has become one of the most widely used apps on the Internet — so popular, in fact, that it’s estimated that over 33% of all Internet traffic is now generated by BitTorrent. 33%!
It’s not that surprising, really. BitTorrent is an awesome tool. Grab Linux ISO images, download music by the Grateful Dead and other share-friendly bands, and acquire movies from around the world. If you haven’t discovered BitTorrent yet, find out more about at http://en.wikipedia.org/wiki/Bittorrent
As cool as BitTorrent is, the official client is a pretty spartan. In reaction, numerous other clients have sprung up to offer an enormous variety of features. The best software, however, is Azureus, a Java-based program that runs beautifully on Linux (and Mac OS X and Windows as well).
To use Azureus, make sure you have an up-to-date Java Runtime Environment
(JRE) installed and configured with the java
executable in your PATH
. Next, download Azureus at http://azureus.sourceforge.net
. Choose the appropriate version of Azureus (you’ll probably just want the one based on GTK
), and once it’s on your computer, untar it with tar xvjf Azureus…tar.bz2
. Now cd
into the resulting azureus
directory and enter ./azureus
to start the program. If things don’t work, check out the tips at http://azureus.sourceforge.net/howto_linux.php
Simply opening Azureus isn’t enough. You need to start downloading a torrent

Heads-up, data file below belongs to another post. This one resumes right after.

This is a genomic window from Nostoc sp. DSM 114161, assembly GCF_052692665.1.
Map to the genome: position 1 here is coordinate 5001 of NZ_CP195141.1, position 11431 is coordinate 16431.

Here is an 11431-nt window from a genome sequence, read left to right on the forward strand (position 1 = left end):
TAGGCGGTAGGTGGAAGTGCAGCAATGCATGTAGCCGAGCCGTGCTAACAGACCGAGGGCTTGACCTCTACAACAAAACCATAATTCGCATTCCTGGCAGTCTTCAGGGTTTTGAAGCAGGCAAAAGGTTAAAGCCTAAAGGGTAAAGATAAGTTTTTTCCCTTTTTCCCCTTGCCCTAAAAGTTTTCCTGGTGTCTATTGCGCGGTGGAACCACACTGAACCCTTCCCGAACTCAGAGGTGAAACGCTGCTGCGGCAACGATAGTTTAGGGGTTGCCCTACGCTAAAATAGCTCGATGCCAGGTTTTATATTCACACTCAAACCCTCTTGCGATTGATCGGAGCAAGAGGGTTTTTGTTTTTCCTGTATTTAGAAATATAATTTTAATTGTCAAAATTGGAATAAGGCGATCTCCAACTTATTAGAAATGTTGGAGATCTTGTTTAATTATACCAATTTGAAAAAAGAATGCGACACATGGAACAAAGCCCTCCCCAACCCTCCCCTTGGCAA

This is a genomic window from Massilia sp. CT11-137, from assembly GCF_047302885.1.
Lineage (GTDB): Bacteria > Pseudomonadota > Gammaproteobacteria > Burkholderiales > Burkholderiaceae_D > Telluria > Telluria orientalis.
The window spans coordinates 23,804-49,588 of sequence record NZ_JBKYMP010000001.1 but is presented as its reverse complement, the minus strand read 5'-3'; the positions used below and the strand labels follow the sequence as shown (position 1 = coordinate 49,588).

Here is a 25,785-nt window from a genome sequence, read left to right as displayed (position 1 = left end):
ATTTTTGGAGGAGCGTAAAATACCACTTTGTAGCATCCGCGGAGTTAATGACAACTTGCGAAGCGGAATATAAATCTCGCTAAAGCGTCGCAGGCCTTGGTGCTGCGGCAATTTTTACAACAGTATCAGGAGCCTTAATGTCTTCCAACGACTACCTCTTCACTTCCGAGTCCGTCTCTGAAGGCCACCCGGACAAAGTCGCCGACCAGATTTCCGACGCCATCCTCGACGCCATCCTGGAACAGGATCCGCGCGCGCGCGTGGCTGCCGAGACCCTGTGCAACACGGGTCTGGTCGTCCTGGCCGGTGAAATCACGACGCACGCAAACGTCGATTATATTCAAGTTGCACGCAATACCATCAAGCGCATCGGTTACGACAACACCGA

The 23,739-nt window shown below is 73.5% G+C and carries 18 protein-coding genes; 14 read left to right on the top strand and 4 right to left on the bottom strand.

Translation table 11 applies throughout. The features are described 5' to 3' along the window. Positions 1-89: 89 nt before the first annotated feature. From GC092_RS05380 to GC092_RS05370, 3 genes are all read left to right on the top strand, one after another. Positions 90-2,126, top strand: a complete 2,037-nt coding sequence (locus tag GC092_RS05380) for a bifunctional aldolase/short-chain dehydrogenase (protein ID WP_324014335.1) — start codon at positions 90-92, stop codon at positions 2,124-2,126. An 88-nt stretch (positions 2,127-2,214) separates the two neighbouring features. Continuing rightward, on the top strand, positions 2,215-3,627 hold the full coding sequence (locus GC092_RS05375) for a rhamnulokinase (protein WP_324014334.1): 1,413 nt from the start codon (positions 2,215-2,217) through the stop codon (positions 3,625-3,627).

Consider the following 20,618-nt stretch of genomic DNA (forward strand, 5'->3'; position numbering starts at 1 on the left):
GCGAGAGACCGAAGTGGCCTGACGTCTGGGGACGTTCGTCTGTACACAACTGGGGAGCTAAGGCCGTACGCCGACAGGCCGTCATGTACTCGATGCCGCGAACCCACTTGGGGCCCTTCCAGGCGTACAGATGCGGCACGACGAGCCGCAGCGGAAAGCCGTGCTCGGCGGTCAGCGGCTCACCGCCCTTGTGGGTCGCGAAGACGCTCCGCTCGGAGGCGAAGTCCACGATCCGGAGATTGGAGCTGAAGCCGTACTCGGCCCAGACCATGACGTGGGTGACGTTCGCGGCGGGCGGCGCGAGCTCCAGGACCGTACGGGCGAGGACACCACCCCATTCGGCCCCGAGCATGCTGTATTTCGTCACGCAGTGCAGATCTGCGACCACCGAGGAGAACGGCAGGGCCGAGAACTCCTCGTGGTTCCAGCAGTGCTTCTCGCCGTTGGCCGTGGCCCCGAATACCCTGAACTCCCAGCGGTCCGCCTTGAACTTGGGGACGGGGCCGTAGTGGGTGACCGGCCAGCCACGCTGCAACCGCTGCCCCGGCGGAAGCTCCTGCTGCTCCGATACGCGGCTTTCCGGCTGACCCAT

to really see the magic. You can find Linux ISOs and software at http://www.tlm-project.org/torrents/
, or perhaps you’d rather download some lossless-encoded music from http://www.thetradersden.org/forums/forumdisplay.php?f
= 12. Once you find something interesting, save the .torrent
file on your hard drive, and then go to File, Open,.torrent File.
Point Azureus at the downloaded. torrent file, choose OK,
and in a few moments, your download should begin (and a corresponding upload, as that’s the way BitTorrent works).
Azureus’ top pane gives you information about the files you’re downloading (and sharing), including size, the number of bytes downloaded (in both file size and percentage complete), speed, and more. In particular, the “Health” column and its smiley faces provides an easy-to-read indicator about the quality of your connections. Once a download finishes, leave it open for as long as you can so others can continue to download it.
If you want to find out more about a torrent, just double-click on it. Azureus opens another tab with a wealth of data, separated into four areas:
*“General” shows total progress, as well as the status of the various pieces of your download, the elapsed time and the time remaining, download and upload speeds and file sizes, and more.
*“Details” lists the machines you’re interacting with (BitTorrent doesn’t hide your IP address), transfer speeds for each machine, and who initiated the transfer. To learn more, right-click on an IP and choose “Column Setup.”
*“Pieces” lists all of the pieces you’re currently transferring, with the status of each piece (requested, written, downloaded, cached), and the speed of the transfer.
*“Files” shows a catalog of files inside the torrent you’re downloading, including folder structure, size of each file, amount completed, number of pieces in total and remaining, and a progress bar that visually displays which pieces are on your computer and which you still need to get. If you have all the pieces of a particular file, you can begin listening to, viewing, or using it immediately.
Powerful and extensible — check out the RSS plug-in that makes it super-easy to subscribe to RSS feeds and automatically pull down torrents that interest you as soon as they’re published — Azureus is a must-have for every Linux user.
R. Scott Granneman teaches at Washington University, consults for Bryan Consulting, and writes for SecurityFocus and Linux Magazine. You can reach him at